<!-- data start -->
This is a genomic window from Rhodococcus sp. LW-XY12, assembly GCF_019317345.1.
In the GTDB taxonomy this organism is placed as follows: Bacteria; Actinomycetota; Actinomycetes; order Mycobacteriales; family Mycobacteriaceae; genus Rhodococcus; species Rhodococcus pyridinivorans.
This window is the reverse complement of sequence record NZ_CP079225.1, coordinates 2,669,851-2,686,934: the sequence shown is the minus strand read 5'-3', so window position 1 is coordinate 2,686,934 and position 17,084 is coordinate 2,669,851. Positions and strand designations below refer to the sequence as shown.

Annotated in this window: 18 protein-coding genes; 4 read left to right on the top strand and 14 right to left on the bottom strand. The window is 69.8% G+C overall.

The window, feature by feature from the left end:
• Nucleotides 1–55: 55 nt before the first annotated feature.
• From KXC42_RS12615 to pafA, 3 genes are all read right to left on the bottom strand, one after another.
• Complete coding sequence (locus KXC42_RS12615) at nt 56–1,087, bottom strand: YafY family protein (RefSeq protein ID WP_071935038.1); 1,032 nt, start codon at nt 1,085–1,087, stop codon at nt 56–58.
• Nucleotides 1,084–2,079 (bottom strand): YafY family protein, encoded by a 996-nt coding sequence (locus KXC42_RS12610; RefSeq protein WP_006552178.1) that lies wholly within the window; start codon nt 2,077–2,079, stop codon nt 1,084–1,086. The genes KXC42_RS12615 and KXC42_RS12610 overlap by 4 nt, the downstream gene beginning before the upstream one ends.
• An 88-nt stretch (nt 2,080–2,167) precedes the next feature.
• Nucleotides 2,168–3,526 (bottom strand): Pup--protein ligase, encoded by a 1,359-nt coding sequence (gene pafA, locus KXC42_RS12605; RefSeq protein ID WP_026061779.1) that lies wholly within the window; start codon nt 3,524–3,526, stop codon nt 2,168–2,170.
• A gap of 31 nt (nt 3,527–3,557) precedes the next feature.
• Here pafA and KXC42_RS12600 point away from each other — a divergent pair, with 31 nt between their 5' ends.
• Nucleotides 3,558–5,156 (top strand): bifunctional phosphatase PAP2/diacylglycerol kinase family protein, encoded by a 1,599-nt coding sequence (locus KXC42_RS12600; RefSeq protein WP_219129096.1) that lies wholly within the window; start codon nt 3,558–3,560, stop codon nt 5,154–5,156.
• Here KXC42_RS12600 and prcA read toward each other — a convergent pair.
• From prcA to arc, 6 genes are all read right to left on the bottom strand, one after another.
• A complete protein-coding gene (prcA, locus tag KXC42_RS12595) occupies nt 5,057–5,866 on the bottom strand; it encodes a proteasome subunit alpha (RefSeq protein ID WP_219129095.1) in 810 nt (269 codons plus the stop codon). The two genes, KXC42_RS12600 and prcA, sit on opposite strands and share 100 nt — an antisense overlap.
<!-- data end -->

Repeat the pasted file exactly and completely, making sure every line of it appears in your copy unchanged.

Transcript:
This is a genomic window from Rhodococcus sp. LW-XY12, assembly GCF_019317345.1.
In the GTDB taxonomy this organism is placed as follows: Bacteria; Actinomycetota; Actinomycetes; order Mycobacteriales; family Mycobacteriaceae; genus Rhodococcus; species Rhodococcus pyridinivorans.
This window is the reverse complement of sequence record NZ_CP079225.1, coordinates 2,669,851-2,686,934: the sequence shown is the minus strand read 5'-3', so window position 1 is coordinate 2,686,934 and position 17,084 is coordinate 2,669,851. Positions and strand designations below refer to the sequence as shown.

Annotated in this window: 18 protein-coding genes; 4 read left to right on the top strand and 14 right to left on the bottom strand. The window is 69.8% G+C overall.

The window, feature by feature from the left end:
• Nucleotides 1–55: 55 nt before the first annotated feature.
• From KXC42_RS12615 to pafA, 3 genes are all read right to left on the bottom strand, one after another.
• Complete coding sequence (locus KXC42_RS12615) at nt 56–1,087, bottom strand: YafY family protein (RefSeq protein ID WP_071935038.1); 1,032 nt, start codon at nt 1,085–1,087, stop codon at nt 56–58.
• Nucleotides 1,084–2,079 (bottom strand): YafY family protein, encoded by a 996-nt coding sequence (locus KXC42_RS12610; RefSeq protein WP_006552178.1) that lies wholly within the window; start codon nt 2,077–2,079, stop codon nt 1,084–1,086. The genes KXC42_RS12615 and KXC42_RS12610 overlap by 4 nt, the downstream gene beginning before the upstream one ends.
• An 88-nt stretch (nt 2,080–2,167) precedes the next feature.
• Nucleotides 2,168–3,526 (bottom strand): Pup--protein ligase, encoded by a 1,359-nt coding sequence (gene pafA, locus KXC42_RS12605; RefSeq protein ID WP_026061779.1) that lies wholly within the window; start codon nt 3,524–3,526, stop codon nt 2,168–2,170.
• A gap of 31 nt (nt 3,527–3,557) precedes the next feature.
• Here pafA and KXC42_RS12600 point away from each other — a divergent pair, with 31 nt between their 5' ends.
• Nucleotides 3,558–5,156 (top strand): bifunctional phosphatase PAP2/diacylglycerol kinase family protein, encoded by a 1,599-nt coding sequence (locus KXC42_RS12600; RefSeq protein WP_219129096.1) that lies wholly within the window; start codon nt 3,558–3,560, stop codon nt 5,154–5,156.
• Here KXC42_RS12600 and prcA read toward each other — a convergent pair.
• From prcA to arc, 6 genes are all read right to left on the bottom strand, one after another.
• A complete protein-coding gene (prcA, locus tag KXC42_RS12595) occupies nt 5,057–5,866 on the bottom strand; it encodes a proteasome subunit alpha (RefSeq protein ID WP_219129095.1) in 810 nt (269 codons plus the stop codon). The two genes, KXC42_RS12600 and prcA, sit on opposite strands and share 100 nt — an antisense overlap.